One final point, dogs and, cats, use their mouths for many of the same essential and recreational functions that we use our hands. It follows that their teeth are as important to them as our fingers are to us. A pet with a sore mouth and missing teeth faces both physical and emotional challenges. Fortunately, with an increasing emphasis on preventative medicine, veterinary dentistry is starting to get the attention it deserves. The keys to a healthy mouth and a happier pet are, be aware of what problems can arise, watch for them, take steps to prevent them and treat them as soon as they are noticed.

The following is copy written by the American Veterinary Dental College:

Periodontal Disease

Periodontal disease is the most common clinical condition occurring in adult dogs and cats, and is entirely preventable. By three years of age, most dogs and cats have some evidence of periodontal disease. Unfortunately, other than bad breath, there are few signs of the disease process evident to the owner, and professional dental cleaning and periodontal therapy often comes too late to prevent extensive disease or to save teeth. As a result, periodontal disease is usually under-treated, and may cause multiple problems in the oral cavity and may be associated with damage to internal organs in some patients as they age.

Periodontal disease begins when bacteria in the mouth form a substance called plaque that sticks to the surface of the teeth. Subsequently, minerals in the saliva harden the plaque into dental calculus (tartar), which is firmly attached to the teeth. Tartar above the gum line is obvious to many owners, but is not of itself the cause of disease.

The real problem develops as plaque and calculus spread under the gum line. Bacteria in this ?sub-gingival? plaque set in motion a cycle of damage to the supporting tissues around the tooth, eventually leading to loss of the tooth. Bacteria under the gum line secrete toxins, which contribute to the tissue damage if untreated. These bacteria also stimulate the animal?s immune system. The initial changes cause white blood cells and inflammatory chemical signals to move into the periodontal space (between the gum or bone and the tooth). The function of the white blood cells is to destroy the bacterial invaders, but chemicals released by the overwhelmed white blood cells cause damage to the supporting tissues of the tooth. Instead of helping the problem, the patient?s own protective system actually worsens the disease when there is severe build-up of plaque and tartar.

Periodontal disease includes gingivitis (inflammation [reddening] of the gums) and periodontitis (loss of bone and soft tissue around the teeth). There is a wide range in the appearance and severity of periodontal disease, which often cannot be properly evaluated or treated without general anesthesia for veterinary patients. Effects within the oral cavity include damage to or loss of gum tissue and bone around the teeth, development of a hole (?fistula?) from the oral cavity into the nasal passages causing nasal discharge, fractures of the jaw following weakening of the jaw bone, and bone infection (?osteomyelititis?). Bacteria from the mouth can enter the bloodstream and are carried around the body. Studies in dogs have shown that periodontal disease is associated with microscopic changes in the heart, liver, and kidneys.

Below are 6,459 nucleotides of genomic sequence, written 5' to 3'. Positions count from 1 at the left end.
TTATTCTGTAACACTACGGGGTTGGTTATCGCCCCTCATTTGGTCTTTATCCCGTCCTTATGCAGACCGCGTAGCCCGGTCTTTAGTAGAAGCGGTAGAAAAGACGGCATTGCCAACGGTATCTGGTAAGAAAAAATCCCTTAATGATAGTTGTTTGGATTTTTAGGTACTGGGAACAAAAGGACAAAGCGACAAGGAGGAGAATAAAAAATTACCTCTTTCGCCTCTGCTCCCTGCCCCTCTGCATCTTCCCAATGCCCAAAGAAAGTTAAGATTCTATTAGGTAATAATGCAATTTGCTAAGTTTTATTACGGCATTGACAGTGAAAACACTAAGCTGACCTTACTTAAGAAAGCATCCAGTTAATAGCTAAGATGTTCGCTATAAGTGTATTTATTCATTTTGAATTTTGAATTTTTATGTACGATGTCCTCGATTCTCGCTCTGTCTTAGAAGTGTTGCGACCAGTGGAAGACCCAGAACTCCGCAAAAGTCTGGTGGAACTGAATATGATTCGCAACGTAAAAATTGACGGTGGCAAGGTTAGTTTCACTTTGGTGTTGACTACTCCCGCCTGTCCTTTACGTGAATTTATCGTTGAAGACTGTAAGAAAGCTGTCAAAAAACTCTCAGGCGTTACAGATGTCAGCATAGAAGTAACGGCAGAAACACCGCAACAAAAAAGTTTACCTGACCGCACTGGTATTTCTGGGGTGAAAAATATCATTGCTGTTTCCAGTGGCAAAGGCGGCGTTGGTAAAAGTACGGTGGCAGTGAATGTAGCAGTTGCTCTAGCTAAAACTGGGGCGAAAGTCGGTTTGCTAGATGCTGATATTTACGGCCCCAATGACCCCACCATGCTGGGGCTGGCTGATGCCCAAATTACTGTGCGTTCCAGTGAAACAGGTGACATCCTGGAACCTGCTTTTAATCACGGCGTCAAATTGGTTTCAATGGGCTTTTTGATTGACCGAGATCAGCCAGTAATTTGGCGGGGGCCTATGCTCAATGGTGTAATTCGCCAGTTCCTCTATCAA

Studies in humans have linked periodontal disease to a variety of health problems including poor control of diabetes mellitus and increased severity of diabetic complications. Additionally, it has been shown that diabetes is a risk factor for periodontal disease.

Fig 1. Stage 4 periodontal disease in a dog.
Treatment of periodontal disease is multi-faceted. If your pet has tartar or large amounts of plaque present, professional dental cleaning is required, which includes a thorough oral examination, scaling and polishing. Abnormalities found are recorded on a dental chart. Dental radiographs are required to correctly diagnose and assist in treatment of patients with extensive disease. When periodontitis is present, several treatment options may be employed to save the teeth. The patient?s overall health, the cost of specific treatments, and the owner?s willingness to provide home oral hygiene must be taken into account prior to performing periodontal therapy – without likelihood of diligent homecare subsequently, periodontal therapy is not indicated, and severely involved teeth should be extracted.